It’s a diverse range of songs that make up Osiris. Each track has been carefully produced, yet the music is still fresh with dashes of improvisation, taking the listener to interesting and unexpected places. Bespin draw on a variety of musical influences both old and new and the result leaves us with an EP that is full of character, creativity, and inherently catchy songs. – Elizabeth Beattie

cleophus – ‘melting pot’

cleophus is an Auckland based hip-hop artist/producer affiliated with the collective the Grow Room. He’s been making music for a while now, as seen on his very active Soundcloud page and has a pretty incredible selection of tracks, including a dope collaboration EP with another local musician Ashes Holland.

cleophus’ most recent track, ‘melting pot’ is a glitched out song with a heavy emphasis on the monotonous rhythm of the layered drum tracks. Both the reverb-soaked vocals and the calming synth chords help to further support it.

Around halfway through, the track enters the main vocal section. Although quite low in the songs mix, it creates a perfect change by giving a new texture to the song. In a sense, the track plays more with texture than it does with anything else, finding beauty in monotonousness and calmness in chaos. – Fraser Hunter

Party Nails – ‘No Pressure’

‘No Pressure’ is the second single from Party Nails, aka Elana Belle Carroll. It’s 100% dance pop: sunny, but with some teeth, much like Caroll’s LA via NYC origins. If Katy Perry took several steps toward the margins of pop culture, I imagine Party Nails is what she might sound like.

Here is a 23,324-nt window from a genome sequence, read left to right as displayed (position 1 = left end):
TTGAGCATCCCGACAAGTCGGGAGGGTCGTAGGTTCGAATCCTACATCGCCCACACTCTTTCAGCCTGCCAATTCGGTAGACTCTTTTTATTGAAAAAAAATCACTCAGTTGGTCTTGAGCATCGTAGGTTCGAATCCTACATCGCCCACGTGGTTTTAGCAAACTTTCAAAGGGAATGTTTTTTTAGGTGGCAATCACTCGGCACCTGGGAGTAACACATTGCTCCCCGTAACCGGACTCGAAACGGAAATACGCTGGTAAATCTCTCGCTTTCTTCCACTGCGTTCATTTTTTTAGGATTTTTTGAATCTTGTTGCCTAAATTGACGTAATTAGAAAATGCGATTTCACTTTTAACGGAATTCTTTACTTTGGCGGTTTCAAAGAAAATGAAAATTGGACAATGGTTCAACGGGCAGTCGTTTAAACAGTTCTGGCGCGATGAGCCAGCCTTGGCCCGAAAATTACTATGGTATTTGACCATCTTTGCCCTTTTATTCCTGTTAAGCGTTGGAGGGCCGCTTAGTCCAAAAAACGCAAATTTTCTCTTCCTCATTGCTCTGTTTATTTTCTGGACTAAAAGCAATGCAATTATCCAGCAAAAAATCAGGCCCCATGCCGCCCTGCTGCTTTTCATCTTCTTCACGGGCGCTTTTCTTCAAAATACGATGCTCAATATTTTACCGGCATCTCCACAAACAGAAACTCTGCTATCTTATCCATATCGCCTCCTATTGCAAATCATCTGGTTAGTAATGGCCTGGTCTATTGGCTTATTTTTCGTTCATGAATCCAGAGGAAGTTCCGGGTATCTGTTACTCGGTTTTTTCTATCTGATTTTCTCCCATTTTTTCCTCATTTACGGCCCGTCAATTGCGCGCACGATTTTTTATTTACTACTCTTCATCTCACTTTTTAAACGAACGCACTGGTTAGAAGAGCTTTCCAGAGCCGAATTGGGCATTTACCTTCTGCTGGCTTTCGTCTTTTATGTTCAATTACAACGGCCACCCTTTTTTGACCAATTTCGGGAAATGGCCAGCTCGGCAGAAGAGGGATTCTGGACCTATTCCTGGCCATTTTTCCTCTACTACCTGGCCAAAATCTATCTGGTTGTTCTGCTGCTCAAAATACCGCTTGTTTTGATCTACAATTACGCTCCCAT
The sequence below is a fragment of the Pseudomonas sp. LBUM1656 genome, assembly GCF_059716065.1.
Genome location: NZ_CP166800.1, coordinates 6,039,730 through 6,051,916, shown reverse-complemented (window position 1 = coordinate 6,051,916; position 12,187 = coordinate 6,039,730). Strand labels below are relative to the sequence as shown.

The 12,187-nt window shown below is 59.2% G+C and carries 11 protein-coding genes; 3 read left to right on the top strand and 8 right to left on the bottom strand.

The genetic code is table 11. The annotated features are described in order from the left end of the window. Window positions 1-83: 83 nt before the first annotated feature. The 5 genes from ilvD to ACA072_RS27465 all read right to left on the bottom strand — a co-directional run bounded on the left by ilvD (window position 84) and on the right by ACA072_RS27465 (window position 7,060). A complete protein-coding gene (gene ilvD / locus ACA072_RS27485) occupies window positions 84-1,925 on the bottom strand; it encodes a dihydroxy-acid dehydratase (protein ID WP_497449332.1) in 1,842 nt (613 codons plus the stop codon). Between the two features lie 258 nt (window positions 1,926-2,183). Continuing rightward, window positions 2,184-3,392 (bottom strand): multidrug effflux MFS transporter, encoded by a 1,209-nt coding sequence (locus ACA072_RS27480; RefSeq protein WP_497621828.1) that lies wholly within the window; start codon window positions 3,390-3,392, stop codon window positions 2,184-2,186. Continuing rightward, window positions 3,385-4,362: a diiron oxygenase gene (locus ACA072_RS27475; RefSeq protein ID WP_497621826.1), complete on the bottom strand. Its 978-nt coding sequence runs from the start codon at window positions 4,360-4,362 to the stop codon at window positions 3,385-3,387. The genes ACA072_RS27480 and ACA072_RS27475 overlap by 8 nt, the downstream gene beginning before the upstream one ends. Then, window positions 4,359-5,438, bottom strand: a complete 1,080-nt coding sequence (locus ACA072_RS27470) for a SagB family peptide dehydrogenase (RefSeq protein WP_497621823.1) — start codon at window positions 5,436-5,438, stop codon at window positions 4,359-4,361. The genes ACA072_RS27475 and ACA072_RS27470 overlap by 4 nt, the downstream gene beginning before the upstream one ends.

Carroll’s geographic journey has taken her from one side of the continental US to the other, and her musical journey is no less disparate - her previous releases as a solo singer-songwriter over the last five years have ranged from quirky minimal folk to fuzzy blues-country slide guitar. Her debut with Party Nails (‘Break’, released earlier this year on WonderSound Records) saw Carroll ditch the grit and distortion, opting instead for 80s-tinged euphoria. ‘No Pressure’ ups the ante even further with its snappy guitars and slap bass.

Coming from the 25-year-old Carroll, the title itself seems appropriate for the Tinder age. “No pressure holding me back / don’t go, I can’t give you up / I thought you came for me but now you tryna leave / you’re lookin’ for somethin more” speaks to the perceived abundance of choice, but also the ironically ambiguous nature, of negotiating Tinder-style relationships. Stay tuned for an EP due out in early 2016. – Sarin Moddle

Basement – ‘Promise Everything’

Following their break-up in 2012, the chances of a return to former glory didn’t look very promising for Ipswich alt-rock outfit Basement. It appears their decision to parts ways to focus on University was short lived and they broke back into the scene in 2014 with their third EP Further Sky. The reception for the EP was mixed as it deviated from their standard formula.

‘Promise Everything’ is the title track off the Basement’s upcoming third studio album. Taking a step back to a sound that fans of Basement are used to, vocalist Andrew Fisher explores the idea of being hopelessly complacent (“I won’t ask for love, I know it’s there just covered up,” he sings). As described by fans and critics alike, the band’s 90s-style alternative rock is reminiscent of Sunny Day Real Estate, and in ‘Promise Everything’, catchy fuzzy riffs and clever vocal harmonies are strewn throughout.

Every studio album has seen them improve immensely and while Colourmeinkindness is a tough act to follow - especially after a two-year hiatus - ‘Promise Everything’ shows that Basement haven’t lost their touch while they were away. – Joshua Thomas

What's your song of the week? Tell us about it in the comments section.